The Teacher's Voice
A Literary Magazine For Poets and Writers In Education



Thank you for visiting.

Shortly after leaving the new NYC Department of Education in 2004, I posted the poem on this page to help explain my reasons for founding The Teacher's Voice. I dedicate it to those struggling to earnestly teach and learn under increasingly dehumanizing conditions in overcrowded underfunded public schools, as well as in corporate backed commodified charter schools.    
                                                      Andrés Castro, Editor

Genesis: Metropolis to Matrix

                                             "The hottest places in hell are reserved for those who, in times 
                                                of great moral crisis, maintain their neutrality."
                                                                                                                         ~ Dante Alighieri.


In the recommendation my poet professor gave me, 
poverty euphemized into humble beginnings.
His kind intentions helped land the job and yet...

humble beginnings makes poverty sound so sweet:

like chocolates or chewy caramel covered candies.

Give me a box of those assorted humble beginnings;

cut me a slice of that humble pie while you’re at it.

Pay for them? Sure, have a pocket-full of notes right here. 

Sweet adolescent years on Longfellow Ave & Freeman Street,

midnight-run-for-your-life from apocalyptic South Bronx

ruins, made presidential photo opps for Reagan/Carter campaigns,

were an open-mouthed dive into humble beginnings.

Neighborhood high school a poisonous riddle in
`72, my gifted child past--my ambition disappeared
behind its muddy red doors.
Rushed twisted & turned
bell-to-bell one more mouse in the maze, my American
dream shrank down to a cog; if only
the bravest   
from the 60's weren't dead, wounded, or missing in action


After September eleven as my country went mad,

I walked through those muddy red doors again—

a  teacher—into no Welcome Back Kotter sit-com.

After decades of building prisons over schools,

near the block of Diallo’s forty-one bullet shower,
the façade of my high school remained standing.

Students squeeze to single file through metal detecting arches:

freshly conditioned infantilized quotas filled for little more

than to work under giant golden ones—McDaddy loves us--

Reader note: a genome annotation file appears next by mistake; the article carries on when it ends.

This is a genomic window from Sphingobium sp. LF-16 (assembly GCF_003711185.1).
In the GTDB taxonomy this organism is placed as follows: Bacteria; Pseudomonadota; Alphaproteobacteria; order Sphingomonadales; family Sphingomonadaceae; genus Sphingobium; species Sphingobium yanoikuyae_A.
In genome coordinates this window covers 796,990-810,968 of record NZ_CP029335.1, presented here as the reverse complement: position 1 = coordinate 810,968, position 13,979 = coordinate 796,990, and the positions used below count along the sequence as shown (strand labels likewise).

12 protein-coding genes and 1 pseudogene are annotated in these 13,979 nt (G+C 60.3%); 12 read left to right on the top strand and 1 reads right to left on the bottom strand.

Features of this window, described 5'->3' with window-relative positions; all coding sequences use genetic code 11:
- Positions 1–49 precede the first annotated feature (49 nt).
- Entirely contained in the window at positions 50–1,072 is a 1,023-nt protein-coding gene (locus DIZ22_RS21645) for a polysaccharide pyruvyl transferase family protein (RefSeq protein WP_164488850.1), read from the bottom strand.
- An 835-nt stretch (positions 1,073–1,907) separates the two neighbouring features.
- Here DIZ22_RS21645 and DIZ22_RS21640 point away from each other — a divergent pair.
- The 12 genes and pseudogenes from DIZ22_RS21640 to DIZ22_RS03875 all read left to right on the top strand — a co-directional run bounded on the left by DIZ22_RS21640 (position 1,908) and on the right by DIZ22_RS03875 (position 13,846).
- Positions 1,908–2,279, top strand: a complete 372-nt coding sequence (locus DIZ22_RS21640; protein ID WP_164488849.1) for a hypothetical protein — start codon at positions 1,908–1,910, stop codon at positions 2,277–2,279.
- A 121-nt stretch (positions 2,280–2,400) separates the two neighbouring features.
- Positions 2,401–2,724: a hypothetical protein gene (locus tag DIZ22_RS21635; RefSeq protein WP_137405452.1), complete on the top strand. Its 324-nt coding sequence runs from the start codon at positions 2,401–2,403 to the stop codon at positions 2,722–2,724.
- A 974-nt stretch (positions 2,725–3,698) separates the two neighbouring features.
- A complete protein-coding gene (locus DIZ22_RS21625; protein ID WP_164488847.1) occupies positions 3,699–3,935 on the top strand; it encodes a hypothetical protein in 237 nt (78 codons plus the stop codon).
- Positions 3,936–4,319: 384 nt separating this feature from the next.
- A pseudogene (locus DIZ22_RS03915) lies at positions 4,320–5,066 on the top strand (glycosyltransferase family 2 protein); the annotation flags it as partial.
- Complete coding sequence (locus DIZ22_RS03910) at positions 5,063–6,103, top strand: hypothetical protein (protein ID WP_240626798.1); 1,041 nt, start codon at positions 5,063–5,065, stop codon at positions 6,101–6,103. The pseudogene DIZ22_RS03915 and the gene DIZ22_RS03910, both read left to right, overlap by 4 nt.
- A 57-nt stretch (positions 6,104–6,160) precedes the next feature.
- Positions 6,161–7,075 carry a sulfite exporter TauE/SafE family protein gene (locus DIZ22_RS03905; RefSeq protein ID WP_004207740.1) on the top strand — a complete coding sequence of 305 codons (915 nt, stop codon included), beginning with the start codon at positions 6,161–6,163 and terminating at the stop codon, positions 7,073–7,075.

prays we never learn where our food really comes from.

Tradition demands we blame the victims first, so
here goes: Today’s youth has no respect for authority,

no morals, no parents worth mentioning, no self-respect,

no connection to the past, no investment in the future,

they can’t speak proper English for God’s sake,

invading hoards of illegals can't speak English at all!

OooRah! Let's build   The Great North South Wall of America!  
Let's reach back to the good ole days where everyone knew

their place was due to the yellow, brown, black of their skin
and the science that proved only one race is designed to lead.

Say it with me children:

The Great Pyramid Scheme goes on.

Thank you Rod Serling and Roddenberry but resistance is 
I was born to conform and have been assimilated.
Thank you Orwell but invest in surveillance cameras.

Silent celluloid Metropolis to computer generated Matrix,
Moloch the Machine has won; sweet Jesus, Neo has been
warped; and the Anti-Christs are multiplying exponentially;

and the Ever Readys, indeed, do finally wear out.

Two days after leaving the
New Department of Ed in `04,
one of the rabble who roused wrote the following poem:




It’s a cool overcast morning.

     I see the great tree outside

my third floor window

     as I type this sentence.

A little tribe

     of birds is chirping.


I need to take some

    actual steps today

so should have started

    earlier this morning,

but slept instead

    then began writing.

When the rain comes

    the branches of this old

friend get heavy.

    One thin new branch bends
close enough towards me

    so I can touch its leaves.


Heard rain today

    and remembered:

One stormy night,

   when I was all alone,

I touched those leaves
   and cried.


Can you imagine?


                                           Andrés Castro

 Mission Statement